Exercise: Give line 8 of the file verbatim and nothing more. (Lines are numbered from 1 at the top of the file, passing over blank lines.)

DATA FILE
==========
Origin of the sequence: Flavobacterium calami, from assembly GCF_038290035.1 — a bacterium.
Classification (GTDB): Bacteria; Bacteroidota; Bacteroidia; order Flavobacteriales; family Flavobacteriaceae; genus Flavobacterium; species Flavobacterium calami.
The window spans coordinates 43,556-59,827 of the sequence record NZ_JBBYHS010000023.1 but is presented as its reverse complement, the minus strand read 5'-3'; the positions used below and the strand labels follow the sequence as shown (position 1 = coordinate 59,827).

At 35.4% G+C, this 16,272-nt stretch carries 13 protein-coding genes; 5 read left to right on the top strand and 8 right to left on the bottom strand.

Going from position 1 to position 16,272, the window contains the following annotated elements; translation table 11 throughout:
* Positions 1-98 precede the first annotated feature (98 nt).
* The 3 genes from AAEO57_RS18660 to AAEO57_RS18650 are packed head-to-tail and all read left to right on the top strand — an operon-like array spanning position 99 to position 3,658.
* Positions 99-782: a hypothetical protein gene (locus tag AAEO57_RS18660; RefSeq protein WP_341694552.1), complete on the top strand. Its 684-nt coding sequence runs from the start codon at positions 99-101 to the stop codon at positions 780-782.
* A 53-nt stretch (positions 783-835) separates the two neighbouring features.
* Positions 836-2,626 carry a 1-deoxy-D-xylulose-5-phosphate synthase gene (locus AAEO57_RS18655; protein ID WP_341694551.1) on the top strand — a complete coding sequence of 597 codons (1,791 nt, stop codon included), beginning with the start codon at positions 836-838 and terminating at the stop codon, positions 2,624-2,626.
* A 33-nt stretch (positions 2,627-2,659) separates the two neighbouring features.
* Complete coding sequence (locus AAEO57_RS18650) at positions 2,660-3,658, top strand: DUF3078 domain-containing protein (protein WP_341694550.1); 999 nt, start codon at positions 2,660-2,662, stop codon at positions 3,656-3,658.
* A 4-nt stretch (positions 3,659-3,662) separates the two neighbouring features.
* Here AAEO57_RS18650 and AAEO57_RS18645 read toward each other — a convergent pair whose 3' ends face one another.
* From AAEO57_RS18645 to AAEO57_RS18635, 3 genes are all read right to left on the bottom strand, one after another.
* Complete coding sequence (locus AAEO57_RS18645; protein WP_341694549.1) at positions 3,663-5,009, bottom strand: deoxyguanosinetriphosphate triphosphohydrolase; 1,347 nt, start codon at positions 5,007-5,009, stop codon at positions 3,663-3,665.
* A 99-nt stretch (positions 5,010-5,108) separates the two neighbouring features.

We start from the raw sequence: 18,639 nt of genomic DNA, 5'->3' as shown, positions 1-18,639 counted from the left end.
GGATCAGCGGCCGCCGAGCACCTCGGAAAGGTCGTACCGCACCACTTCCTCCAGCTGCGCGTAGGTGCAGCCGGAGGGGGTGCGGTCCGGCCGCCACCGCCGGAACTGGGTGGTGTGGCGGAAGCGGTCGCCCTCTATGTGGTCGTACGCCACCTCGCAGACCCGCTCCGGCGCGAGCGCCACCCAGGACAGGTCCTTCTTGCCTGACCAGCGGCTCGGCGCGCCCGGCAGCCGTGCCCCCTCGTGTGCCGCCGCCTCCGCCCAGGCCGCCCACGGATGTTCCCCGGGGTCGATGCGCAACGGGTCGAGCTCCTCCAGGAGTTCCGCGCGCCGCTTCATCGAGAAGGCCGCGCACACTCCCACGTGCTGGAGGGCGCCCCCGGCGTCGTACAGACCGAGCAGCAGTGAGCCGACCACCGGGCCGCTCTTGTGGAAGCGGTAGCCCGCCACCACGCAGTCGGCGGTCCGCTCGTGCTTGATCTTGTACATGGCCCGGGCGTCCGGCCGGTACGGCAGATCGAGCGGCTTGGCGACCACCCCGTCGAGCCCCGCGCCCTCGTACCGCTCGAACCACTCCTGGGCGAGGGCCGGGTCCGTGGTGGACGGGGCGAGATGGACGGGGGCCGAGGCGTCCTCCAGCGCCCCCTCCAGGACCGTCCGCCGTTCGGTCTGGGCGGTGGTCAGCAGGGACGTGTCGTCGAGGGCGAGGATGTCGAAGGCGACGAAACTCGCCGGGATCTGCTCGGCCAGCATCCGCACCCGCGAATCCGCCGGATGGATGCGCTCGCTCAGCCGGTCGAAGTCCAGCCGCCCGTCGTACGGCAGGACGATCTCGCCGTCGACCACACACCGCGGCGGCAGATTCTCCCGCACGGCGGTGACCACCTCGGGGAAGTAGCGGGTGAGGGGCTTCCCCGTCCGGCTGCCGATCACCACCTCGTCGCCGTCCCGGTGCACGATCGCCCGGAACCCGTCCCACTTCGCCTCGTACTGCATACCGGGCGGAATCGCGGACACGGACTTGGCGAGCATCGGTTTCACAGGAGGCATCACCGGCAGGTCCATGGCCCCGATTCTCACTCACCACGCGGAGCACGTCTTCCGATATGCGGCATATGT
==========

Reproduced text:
* Positions 99-782: a hypothetical protein gene (locus tag AAEO57_RS18660; RefSeq protein WP_341694552.1), complete on the top strand. Its 684-nt coding sequence runs from the start codon at positions 99-101 to the stop codon at positions 780-782.